Dundaff - An X-ray photograph of the left arm of Norbert Carlson, aged 9 years, showed that the member was so seriously fractured that the arm would remain stiff his lifetime. The arm may be amputated. The youngster was riding one of the mules at his father’s farm and in some way slipped and fell from the back of the mule, his foot being entangled in the harness as he fell. The animal became frightened and ran about the barnyard, dragging the boy behind and finally stopped by his father.


Springville – Mrs. Harry Luce and daughter, Daisy, narrowly escaped serious accident on Friday. While sitting in the wagon at the milk station the horses became frightened at a loud peal of thunder and ran away throwing both occupants out of the wagon. Excepting for slight cuts and bruises they were uninjured. ALSO Dr. Diller has given up his practice here and gone to another place. If those who owed him large bills had paid up, this step would not have been necessary.


South Gibson – W.D. Chamberlain and wife, of San Francisco, after an absence of 15 years, are visiting at the home of their parents, Mr. and Mrs. W.A. Chamberlain.


Jackson – Mrs. Abbie Griffis had a sale of farm property at her home near here on Tuesday. Mrs. Griffis will go to California and spend the winter with her daughters.


Brooklyn – Maurice K. Packer and Miss Marion Roper were married Wednesday, Sept. 20, at the home of the bride’s parents, Mr. and Mrs. Harry Roper, officiated by Rev. J.L. Dowson. Harold Packer and Miss Leta Packer, acted as groomsman and bridesmaid, while Eleanor Smith, little cousin of the bride, acted as ring-bearer. After the ceremony a sumptuous repast was served.


News Brief: An order just issued in New York state directs the removal of all roadside signs. These signs are blots on the beautiful landscape, and efforts are being made in Pennsylvania to have a similar law adopted.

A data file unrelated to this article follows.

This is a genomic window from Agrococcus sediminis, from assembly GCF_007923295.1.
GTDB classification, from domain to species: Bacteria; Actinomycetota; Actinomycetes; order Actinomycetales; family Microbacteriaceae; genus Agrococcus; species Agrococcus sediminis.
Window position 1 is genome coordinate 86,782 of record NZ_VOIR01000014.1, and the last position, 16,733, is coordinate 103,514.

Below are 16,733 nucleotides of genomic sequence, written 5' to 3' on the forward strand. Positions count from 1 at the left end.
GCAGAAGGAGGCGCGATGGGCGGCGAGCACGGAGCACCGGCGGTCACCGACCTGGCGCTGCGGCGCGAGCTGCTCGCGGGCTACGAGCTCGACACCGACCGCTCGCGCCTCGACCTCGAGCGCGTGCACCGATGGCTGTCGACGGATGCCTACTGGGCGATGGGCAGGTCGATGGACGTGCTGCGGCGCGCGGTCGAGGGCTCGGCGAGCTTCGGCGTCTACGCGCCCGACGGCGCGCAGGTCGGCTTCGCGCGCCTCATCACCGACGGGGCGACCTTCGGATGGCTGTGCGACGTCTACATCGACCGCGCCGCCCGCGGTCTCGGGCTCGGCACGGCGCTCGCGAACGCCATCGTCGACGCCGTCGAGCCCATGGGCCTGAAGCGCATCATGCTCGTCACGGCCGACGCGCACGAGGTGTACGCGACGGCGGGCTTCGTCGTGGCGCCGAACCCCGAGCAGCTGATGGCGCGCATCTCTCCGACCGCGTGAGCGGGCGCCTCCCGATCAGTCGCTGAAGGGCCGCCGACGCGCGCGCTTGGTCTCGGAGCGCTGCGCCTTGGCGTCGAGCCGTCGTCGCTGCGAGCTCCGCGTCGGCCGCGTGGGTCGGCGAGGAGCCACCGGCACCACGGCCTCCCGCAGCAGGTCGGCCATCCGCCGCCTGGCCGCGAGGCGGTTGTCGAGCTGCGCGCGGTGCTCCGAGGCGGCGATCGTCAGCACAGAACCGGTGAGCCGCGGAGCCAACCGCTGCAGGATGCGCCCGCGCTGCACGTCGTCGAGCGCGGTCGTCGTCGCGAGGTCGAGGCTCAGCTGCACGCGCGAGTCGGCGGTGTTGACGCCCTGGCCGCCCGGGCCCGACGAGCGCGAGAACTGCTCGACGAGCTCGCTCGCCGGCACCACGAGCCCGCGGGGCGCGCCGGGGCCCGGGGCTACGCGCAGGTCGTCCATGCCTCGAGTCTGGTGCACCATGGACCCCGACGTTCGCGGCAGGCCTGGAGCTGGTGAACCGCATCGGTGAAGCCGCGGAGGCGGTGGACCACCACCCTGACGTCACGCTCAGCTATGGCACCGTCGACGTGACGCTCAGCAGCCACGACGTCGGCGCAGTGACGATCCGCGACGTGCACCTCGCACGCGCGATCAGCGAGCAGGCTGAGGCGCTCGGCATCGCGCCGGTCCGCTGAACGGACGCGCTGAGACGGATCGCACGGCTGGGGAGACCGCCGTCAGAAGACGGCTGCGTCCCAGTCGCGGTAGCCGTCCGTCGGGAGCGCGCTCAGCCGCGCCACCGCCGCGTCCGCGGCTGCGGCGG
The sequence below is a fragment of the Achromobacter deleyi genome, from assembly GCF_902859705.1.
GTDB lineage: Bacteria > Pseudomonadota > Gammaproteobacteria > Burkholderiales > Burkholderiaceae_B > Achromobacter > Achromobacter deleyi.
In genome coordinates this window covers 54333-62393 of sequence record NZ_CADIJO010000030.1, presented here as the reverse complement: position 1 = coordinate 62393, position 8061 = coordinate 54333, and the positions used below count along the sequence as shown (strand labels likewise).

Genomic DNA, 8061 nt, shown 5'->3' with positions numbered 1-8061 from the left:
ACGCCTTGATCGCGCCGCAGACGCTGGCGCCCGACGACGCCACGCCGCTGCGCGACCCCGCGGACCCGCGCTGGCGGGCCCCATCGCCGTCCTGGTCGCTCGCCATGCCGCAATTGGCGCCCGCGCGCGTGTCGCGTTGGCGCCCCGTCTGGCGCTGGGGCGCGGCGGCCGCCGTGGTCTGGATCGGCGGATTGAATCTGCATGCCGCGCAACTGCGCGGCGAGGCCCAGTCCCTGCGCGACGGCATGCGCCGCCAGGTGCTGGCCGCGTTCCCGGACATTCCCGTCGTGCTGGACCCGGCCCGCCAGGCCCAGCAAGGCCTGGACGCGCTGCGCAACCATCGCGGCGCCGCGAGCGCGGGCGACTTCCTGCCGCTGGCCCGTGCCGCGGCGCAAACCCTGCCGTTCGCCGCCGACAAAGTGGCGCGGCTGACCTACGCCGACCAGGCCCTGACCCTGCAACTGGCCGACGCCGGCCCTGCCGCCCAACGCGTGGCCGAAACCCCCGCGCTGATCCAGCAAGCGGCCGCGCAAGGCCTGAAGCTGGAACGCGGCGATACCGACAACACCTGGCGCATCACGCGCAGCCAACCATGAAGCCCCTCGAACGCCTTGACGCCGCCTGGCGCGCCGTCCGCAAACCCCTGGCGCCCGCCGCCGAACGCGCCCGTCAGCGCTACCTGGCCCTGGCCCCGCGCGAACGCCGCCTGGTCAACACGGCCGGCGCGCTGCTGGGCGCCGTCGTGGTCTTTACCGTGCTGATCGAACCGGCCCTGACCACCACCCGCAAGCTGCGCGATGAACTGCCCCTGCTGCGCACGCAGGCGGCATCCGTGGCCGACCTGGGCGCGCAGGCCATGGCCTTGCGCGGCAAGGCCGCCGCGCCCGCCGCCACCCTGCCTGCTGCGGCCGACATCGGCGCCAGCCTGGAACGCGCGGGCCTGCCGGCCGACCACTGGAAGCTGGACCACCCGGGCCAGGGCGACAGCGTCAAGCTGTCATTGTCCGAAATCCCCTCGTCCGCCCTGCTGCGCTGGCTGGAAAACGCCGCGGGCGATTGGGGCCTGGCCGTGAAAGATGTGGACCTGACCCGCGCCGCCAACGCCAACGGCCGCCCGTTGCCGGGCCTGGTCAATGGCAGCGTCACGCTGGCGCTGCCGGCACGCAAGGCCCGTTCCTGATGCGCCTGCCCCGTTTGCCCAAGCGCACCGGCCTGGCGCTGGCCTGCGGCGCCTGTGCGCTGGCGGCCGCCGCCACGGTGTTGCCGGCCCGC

200 Years Ago from the Centinel, Montrose, PA, Oct. 1, 1816: [A taste of politics in 1816] Communication. Mr. Clark [Editor] – >Permit me to ask a few questions, as questions appear to be handy change. Was not that snapping Hemlock who appeared in the last Centinel, the very person who put this county to an enormous expense for nothing, by calling Arbitrators from Luzerne county when there was no need of them, for no other purpose than to procrastinate the organization of this county? >Was not this same Hemlock one of the persons who refused to act under oath when doing public business, because he had been guilty of dishonest and dastardly conduct, for fear that he should be punished for perjury? >Did not this rotten hearted Hemlock refuse to make a settlement of the donations till ten acres of the land already given to be appropriated to the public buildings should be thrown into the common when five acres would have done as well, and the other five would have sold for five hundred dollars or more? >Was not this Kingly Hemlock one of the persons who sat as judge at a general election under oath and threw away eleven Democrat votes, and said they were not worth taking notice of? And >Is not this abominable rotten hearted, snapping Hemlock set up as Auditor for the good citizens of this County to support at the approaching election? And >Will they support him? –I answer NO, unless they are as rotten hearted as himself. One that knows him. Married. In the township of Rush, on the 26th ult. [last month] by Seth Taylor Esq., Mr. John Stephens, of Pike [Bradford Co.] Twp. to Miss Maria Bolles, of Rush Twp.